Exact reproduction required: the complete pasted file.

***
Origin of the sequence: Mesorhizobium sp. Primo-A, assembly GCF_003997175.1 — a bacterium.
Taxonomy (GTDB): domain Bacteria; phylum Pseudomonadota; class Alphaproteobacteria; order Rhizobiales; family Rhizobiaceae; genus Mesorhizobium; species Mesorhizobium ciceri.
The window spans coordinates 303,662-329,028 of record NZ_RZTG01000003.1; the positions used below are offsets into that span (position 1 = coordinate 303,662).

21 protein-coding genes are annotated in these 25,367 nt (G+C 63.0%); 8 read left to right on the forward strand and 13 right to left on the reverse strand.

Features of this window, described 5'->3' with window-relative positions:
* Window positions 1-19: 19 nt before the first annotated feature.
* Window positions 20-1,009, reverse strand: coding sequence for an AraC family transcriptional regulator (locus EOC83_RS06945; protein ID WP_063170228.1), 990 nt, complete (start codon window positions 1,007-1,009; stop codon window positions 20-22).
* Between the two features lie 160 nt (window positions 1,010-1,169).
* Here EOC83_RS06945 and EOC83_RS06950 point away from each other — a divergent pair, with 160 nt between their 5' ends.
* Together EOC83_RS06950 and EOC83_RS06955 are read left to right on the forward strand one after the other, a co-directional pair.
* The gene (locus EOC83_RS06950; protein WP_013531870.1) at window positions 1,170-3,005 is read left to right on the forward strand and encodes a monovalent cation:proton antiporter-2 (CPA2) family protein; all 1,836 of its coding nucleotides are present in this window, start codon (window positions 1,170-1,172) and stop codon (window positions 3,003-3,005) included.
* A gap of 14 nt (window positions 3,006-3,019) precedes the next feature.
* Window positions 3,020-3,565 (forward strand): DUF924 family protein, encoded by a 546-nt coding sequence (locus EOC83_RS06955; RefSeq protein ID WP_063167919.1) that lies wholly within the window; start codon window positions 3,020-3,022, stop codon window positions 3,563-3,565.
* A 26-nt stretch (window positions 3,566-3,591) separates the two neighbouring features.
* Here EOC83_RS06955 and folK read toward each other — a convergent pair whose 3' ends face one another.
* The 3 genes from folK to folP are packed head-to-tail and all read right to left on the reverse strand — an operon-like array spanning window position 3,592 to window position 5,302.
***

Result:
Origin of the sequence: Mesorhizobium sp. Primo-A, assembly GCF_003997175.1 — a bacterium.
Taxonomy (GTDB): domain Bacteria; phylum Pseudomonadota; class Alphaproteobacteria; order Rhizobiales; family Rhizobiaceae; genus Mesorhizobium; species Mesorhizobium ciceri.
The window spans coordinates 303,662-329,028 of record NZ_RZTG01000003.1; the positions used below are offsets into that span (position 1 = coordinate 303,662).

21 protein-coding genes are annotated in these 25,367 nt (G+C 63.0%); 8 read left to right on the forward strand and 13 right to left on the reverse strand.

Features of this window, described 5'->3' with window-relative positions:
* Window positions 1-19: 19 nt before the first annotated feature.
* Window positions 20-1,009, reverse strand: coding sequence for an AraC family transcriptional regulator (locus EOC83_RS06945; protein ID WP_063170228.1), 990 nt, complete (start codon window positions 1,007-1,009; stop codon window positions 20-22).
* Between the two features lie 160 nt (window positions 1,010-1,169).
* Here EOC83_RS06945 and EOC83_RS06950 point away from each other — a divergent pair, with 160 nt between their 5' ends.
* Together EOC83_RS06950 and EOC83_RS06955 are read left to right on the forward strand one after the other, a co-directional pair.
* The gene (locus EOC83_RS06950; protein WP_013531870.1) at window positions 1,170-3,005 is read left to right on the forward strand and encodes a monovalent cation:proton antiporter-2 (CPA2) family protein; all 1,836 of its coding nucleotides are present in this window, start codon (window positions 1,170-1,172) and stop codon (window positions 3,003-3,005) included.
* A gap of 14 nt (window positions 3,006-3,019) precedes the next feature.
* Window positions 3,020-3,565 (forward strand): DUF924 family protein, encoded by a 546-nt coding sequence (locus EOC83_RS06955; RefSeq protein ID WP_063167919.1) that lies wholly within the window; start codon window positions 3,020-3,022, stop codon window positions 3,563-3,565.
* A 26-nt stretch (window positions 3,566-3,591) separates the two neighbouring features.
* Here EOC83_RS06955 and folK read toward each other — a convergent pair whose 3' ends face one another.
* The 3 genes from folK to folP are packed head-to-tail and all read right to left on the reverse strand — an operon-like array spanning window position 3,592 to window position 5,302.